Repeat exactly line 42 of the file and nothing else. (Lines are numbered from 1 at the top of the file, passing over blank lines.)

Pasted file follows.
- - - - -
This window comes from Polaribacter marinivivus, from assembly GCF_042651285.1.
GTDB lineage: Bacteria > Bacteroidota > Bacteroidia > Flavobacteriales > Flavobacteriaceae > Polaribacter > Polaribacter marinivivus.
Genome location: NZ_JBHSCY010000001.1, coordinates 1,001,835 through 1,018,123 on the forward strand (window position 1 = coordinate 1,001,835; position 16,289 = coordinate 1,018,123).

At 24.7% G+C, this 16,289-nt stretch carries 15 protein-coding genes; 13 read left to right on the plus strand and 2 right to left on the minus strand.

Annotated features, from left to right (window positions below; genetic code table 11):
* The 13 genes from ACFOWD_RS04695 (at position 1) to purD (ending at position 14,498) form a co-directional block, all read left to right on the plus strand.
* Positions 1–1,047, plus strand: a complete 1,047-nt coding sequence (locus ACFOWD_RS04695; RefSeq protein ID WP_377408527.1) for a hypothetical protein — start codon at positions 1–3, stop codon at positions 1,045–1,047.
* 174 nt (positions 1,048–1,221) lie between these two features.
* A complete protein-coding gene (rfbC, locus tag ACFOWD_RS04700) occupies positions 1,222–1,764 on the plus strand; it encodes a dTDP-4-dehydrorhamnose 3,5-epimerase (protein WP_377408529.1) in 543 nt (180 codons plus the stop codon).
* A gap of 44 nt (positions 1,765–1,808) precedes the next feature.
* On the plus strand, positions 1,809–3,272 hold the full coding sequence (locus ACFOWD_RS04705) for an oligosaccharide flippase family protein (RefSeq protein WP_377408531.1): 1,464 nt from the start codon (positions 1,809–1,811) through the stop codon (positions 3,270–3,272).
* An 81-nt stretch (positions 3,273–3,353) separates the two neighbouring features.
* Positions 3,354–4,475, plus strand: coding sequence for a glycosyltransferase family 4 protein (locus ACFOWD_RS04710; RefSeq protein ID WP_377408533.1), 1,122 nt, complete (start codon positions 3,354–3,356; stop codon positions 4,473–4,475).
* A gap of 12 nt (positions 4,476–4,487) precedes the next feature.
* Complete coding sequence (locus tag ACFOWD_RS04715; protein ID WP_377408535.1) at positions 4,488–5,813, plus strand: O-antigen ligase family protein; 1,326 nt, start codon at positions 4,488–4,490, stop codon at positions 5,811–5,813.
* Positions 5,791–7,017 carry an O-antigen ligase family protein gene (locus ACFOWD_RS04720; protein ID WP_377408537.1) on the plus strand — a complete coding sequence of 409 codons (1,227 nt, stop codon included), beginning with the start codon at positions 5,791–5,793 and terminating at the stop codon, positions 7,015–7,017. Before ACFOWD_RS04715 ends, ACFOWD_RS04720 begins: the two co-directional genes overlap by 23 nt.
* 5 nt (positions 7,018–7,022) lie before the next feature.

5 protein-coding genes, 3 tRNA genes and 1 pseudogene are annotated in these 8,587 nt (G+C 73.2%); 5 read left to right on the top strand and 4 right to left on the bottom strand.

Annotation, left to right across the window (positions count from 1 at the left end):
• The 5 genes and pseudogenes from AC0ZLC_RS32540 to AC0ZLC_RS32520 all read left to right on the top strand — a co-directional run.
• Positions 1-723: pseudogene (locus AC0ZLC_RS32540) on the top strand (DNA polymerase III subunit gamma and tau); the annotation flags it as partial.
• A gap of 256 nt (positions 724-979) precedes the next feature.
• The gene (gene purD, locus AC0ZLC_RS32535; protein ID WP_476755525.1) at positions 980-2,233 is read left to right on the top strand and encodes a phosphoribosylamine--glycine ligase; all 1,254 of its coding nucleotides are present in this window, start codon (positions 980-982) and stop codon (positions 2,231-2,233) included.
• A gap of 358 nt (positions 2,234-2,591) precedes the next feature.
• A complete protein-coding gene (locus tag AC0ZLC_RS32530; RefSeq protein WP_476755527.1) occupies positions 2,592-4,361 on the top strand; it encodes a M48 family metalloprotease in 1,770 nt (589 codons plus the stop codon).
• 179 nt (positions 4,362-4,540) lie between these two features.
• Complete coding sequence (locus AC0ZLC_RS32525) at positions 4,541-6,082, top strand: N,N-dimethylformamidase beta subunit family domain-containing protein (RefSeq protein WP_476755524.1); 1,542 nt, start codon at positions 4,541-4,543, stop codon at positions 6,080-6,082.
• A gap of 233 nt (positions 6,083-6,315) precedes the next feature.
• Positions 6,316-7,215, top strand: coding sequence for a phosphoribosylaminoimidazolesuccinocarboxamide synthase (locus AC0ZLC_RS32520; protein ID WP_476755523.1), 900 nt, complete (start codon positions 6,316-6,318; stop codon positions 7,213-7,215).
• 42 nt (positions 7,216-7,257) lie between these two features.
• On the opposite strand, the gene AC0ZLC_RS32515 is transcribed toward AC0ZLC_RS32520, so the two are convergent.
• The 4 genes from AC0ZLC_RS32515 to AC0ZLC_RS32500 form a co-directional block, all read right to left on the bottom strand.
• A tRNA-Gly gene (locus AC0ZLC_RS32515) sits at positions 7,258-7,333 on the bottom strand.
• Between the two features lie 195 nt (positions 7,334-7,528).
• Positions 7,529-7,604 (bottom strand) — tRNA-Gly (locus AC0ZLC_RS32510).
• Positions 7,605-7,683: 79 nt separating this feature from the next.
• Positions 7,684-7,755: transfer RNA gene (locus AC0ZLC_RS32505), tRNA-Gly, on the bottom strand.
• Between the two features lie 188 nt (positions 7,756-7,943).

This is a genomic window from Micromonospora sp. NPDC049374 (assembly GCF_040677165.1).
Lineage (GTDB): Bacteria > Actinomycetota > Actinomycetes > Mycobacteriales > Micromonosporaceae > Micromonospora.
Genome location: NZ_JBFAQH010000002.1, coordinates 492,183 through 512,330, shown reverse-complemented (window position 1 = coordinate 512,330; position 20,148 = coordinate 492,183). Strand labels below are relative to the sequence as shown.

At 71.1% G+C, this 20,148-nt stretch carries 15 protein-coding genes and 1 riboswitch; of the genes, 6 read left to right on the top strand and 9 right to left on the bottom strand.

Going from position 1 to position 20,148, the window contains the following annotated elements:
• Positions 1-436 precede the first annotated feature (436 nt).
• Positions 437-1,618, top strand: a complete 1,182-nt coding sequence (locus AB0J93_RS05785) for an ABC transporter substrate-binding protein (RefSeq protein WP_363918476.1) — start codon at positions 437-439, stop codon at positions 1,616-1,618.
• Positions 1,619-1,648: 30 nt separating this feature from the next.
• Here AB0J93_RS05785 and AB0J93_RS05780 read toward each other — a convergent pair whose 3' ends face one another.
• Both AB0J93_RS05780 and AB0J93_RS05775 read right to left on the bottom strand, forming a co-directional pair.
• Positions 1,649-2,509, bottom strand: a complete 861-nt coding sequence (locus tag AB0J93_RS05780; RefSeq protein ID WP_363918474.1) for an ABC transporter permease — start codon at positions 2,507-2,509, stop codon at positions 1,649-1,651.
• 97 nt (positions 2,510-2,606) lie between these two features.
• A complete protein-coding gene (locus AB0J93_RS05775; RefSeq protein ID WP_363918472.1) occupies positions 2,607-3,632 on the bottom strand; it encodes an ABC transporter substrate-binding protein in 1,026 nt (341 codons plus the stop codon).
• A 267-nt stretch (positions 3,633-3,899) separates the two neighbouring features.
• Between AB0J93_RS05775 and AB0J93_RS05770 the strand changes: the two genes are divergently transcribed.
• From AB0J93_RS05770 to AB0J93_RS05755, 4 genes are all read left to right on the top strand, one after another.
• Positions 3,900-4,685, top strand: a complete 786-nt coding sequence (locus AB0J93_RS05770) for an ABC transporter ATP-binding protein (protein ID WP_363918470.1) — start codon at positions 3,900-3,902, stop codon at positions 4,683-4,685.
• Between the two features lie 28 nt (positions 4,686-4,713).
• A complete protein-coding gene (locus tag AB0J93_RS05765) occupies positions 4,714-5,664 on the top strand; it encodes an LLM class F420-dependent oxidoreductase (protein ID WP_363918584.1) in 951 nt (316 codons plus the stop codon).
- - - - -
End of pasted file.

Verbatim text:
At 71.1% G+C, this 20,148-nt stretch carries 15 protein-coding genes and 1 riboswitch; of the genes, 6 read left to right on the top strand and 9 right to left on the bottom strand.